12/29/2014 1:06PM

Bergman: Exciting times ahead at Yonkers

Mike Lizzi
Full fields and longer distances can add to the drama.

As the calendar puts a close on another year it’s hard not to get excited about the near future for the sport of harness racing. If anything was learned in 2014 it was that change is not only necessary but it’s something every business needs to address sooner rather than later.

Fortunately the powers behind the movements at Yonkers Raceway have taken one giant step in 2014 and now look forward to expanding business and more importantly interest in the breed in 2015.

More money is always good to have if you’re looking to market any business. But money alone won’t get the job done. Good ideas are the foundation for any business growth and hard work in executing those concepts is essential for any plan to reach fruition.

Joe Faraldo, the head of the Standardbred Owners Association of New York, may have taken the long road to come up with a workable concept, but thankfully he and his able associates have forged an impressive agreement that should help build International racing in 2015 and hopefully well beyond.

The lesson of the Yonkers-to-France simulcasting experiment is more about those in charge having a vision and those putting on the show willing to change from the humdrum to something far more interesting. Adding an extra quarter-mile to each race has been done before for sure. The key to Yonkers experiment is putting 10 and 12 horses in fields and seeing what develops.

For anyone who witnessed the Prix de Bourgogne from Vincennes on Sunday morning it was far removed from any harness race seen in North America. Not only was it a distance race with an overflow field but there were horses stacked around the course two and three deep through most of the distance. The fact that the U.S. entry Maven was in tight quarters and then trapped behind breakers could be confounding to those wagering. Yet on the other hand those looking to find more variables while betting on standardbreds have a lot to choose from.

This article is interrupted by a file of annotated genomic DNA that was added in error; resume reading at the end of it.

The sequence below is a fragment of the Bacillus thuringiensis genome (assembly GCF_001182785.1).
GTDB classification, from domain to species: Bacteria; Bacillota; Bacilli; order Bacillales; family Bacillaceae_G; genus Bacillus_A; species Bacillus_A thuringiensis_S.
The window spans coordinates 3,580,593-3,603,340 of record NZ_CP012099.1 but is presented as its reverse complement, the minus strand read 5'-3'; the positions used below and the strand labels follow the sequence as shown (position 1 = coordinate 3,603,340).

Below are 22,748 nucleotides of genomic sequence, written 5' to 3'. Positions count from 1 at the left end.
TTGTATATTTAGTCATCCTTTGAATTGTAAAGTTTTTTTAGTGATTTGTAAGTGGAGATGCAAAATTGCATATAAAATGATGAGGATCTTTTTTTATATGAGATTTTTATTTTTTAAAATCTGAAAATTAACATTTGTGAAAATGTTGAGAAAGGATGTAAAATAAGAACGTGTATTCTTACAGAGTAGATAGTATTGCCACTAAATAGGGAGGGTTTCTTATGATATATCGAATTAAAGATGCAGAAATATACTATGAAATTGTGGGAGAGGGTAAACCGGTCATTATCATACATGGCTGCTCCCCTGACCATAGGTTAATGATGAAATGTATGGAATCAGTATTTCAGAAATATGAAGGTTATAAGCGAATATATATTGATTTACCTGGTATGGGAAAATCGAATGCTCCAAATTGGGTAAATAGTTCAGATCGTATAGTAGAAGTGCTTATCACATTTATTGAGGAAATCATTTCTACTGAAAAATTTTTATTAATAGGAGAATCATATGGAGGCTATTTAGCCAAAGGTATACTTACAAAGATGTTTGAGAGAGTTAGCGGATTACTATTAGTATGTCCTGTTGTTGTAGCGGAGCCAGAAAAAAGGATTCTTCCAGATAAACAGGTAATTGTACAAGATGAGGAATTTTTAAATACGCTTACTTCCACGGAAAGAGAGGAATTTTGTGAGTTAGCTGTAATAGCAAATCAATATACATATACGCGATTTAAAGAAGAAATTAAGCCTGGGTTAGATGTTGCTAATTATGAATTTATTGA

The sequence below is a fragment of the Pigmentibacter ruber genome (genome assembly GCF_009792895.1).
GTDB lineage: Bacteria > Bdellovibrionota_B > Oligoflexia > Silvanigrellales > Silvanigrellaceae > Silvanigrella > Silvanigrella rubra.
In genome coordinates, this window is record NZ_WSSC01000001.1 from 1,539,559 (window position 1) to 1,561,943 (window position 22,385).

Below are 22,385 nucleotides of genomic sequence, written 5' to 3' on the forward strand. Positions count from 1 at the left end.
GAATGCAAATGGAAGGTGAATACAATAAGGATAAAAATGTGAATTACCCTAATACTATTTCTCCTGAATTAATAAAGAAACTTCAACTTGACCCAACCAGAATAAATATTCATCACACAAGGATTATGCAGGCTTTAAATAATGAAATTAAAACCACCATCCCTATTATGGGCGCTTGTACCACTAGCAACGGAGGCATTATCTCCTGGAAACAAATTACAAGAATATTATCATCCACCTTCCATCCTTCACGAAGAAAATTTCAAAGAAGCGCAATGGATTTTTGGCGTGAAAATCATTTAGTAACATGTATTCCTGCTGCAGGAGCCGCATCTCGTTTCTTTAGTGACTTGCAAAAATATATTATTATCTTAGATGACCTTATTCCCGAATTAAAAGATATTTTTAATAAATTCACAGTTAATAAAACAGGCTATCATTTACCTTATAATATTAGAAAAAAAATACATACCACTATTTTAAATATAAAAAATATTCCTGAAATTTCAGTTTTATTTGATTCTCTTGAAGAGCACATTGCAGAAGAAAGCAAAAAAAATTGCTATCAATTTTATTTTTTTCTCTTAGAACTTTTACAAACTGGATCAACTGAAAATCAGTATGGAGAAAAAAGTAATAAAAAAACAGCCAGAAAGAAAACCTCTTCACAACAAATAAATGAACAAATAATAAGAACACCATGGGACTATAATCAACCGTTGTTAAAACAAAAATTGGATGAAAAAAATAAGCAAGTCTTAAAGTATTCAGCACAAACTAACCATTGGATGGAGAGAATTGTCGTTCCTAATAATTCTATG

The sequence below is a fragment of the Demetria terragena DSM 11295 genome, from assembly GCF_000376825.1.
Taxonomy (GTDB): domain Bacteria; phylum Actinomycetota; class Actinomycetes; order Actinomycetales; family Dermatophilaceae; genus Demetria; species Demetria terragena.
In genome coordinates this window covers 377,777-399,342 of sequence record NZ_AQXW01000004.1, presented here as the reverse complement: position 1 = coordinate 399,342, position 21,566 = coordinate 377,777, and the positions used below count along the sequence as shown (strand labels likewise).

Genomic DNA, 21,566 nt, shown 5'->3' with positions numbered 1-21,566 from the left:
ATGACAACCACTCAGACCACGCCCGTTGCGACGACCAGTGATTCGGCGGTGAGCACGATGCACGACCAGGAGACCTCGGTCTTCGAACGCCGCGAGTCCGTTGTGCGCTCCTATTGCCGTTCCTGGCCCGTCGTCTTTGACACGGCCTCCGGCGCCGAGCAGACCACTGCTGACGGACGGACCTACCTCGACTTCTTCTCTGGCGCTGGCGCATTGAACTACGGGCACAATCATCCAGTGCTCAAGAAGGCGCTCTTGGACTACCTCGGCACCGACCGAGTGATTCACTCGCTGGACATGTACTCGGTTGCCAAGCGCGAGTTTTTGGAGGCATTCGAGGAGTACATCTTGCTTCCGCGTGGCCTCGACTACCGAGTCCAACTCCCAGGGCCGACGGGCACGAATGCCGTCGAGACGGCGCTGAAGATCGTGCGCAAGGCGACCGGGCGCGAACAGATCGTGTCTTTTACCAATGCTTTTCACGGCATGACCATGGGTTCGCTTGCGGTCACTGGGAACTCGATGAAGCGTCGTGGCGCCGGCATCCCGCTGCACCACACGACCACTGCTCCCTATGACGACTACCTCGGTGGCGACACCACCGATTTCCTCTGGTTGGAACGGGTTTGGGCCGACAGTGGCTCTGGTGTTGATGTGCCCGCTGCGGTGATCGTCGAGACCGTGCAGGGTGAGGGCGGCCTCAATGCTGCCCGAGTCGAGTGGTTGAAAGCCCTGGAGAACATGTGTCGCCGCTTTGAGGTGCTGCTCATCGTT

Line-up numbers once served a purpose as they brought large wagers from big players to the half-mile tracks. Many of those still wagering on the sport today whether handicapping the half-milers or the milers favor the angle when they can find limited speed horses in a given race. Yet at the same time what’s become troubling on this side of the Atlantic is that we’ve accepted the way races have been contested.

In looking across the water on Sunday morning the disappointment of Maven should light a fire under those looking for change in 2015. Large fields with variable distanced races will have to become more commonplace in North America if there’s ever going to be a chance to build an audience.

This really isn’t about marketing but restructuring a product in a way to increase the number of variables and make wagering on the sport more acceptable to the masses.

What’s interesting about Yonkers and what they plan to do going forward is a willingness to continue the added distance races and perhaps sprinkle them in more often when not simulcasting to France. Faraldo indicated that he has the support of horsemen and he hopes by saving some of the 2014 purse account and carrying it forward to 2015 that he’ll be able to lure more horses to race at Yonkers not just for higher purses, but for races with substantially larger fields.